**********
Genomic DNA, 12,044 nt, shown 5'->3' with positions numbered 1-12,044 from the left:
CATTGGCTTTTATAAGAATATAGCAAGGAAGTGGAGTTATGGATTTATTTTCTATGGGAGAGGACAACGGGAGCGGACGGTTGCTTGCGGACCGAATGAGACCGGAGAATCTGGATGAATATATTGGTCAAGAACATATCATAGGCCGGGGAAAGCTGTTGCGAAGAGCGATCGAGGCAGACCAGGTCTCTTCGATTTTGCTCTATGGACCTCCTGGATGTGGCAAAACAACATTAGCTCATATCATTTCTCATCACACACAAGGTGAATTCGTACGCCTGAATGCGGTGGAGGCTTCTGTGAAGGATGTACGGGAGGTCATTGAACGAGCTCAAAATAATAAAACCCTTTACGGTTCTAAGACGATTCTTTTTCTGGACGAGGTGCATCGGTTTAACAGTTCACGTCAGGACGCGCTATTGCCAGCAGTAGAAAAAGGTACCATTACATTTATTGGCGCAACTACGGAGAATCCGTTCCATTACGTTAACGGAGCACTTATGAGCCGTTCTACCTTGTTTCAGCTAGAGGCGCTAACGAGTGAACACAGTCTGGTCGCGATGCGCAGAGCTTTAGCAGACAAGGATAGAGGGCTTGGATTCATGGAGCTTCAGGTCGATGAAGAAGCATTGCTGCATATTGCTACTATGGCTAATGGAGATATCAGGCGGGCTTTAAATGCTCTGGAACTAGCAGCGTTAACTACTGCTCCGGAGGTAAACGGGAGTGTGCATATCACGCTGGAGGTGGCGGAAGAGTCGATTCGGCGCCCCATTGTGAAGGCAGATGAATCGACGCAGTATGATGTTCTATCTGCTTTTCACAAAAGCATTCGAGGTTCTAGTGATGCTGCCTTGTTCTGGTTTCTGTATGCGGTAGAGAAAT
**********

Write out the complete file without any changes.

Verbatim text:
Genomic DNA, 12,044 nt, shown 5'->3' with positions numbered 1-12,044 from the left:
CATTGGCTTTTATAAGAATATAGCAAGGAAGTGGAGTTATGGATTTATTTTCTATGGGAGAGGACAACGGGAGCGGACGGTTGCTTGCGGACCGAATGAGACCGGAGAATCTGGATGAATATATTGGTCAAGAACATATCATAGGCCGGGGAAAGCTGTTGCGAAGAGCGATCGAGGCAGACCAGGTCTCTTCGATTTTGCTCTATGGACCTCCTGGATGTGGCAAAACAACATTAGCTCATATCATTTCTCATCACACACAAGGTGAATTCGTACGCCTGAATGCGGTGGAGGCTTCTGTGAAGGATGTACGGGAGGTCATTGAACGAGCTCAAAATAATAAAACCCTTTACGGTTCTAAGACGATTCTTTTTCTGGACGAGGTGCATCGGTTTAACAGTTCACGTCAGGACGCGCTATTGCCAGCAGTAGAAAAAGGTACCATTACATTTATTGGCGCAACTACGGAGAATCCGTTCCATTACGTTAACGGAGCACTTATGAGCCGTTCTACCTTGTTTCAGCTAGAGGCGCTAACGAGTGAACACAGTCTGGTCGCGATGCGCAGAGCTTTAGCAGACAAGGATAGAGGGCTTGGATTCATGGAGCTTCAGGTCGATGAAGAAGCATTGCTGCATATTGCTACTATGGCTAATGGAGATATCAGGCGGGCTTTAAATGCTCTGGAACTAGCAGCGTTAACTACTGCTCCGGAGGTAAACGGGAGTGTGCATATCACGCTGGAGGTGGCGGAAGAGTCGATTCGGCGCCCCATTGTGAAGGCAGATGAATCGACGCAGTATGATGTTCTATCTGCTTTTCACAAAAGCATTCGAGGTTCTAGTGATGCTGCCTTGTTCTGGTTTCTGTATGCGGTAGAGAAAT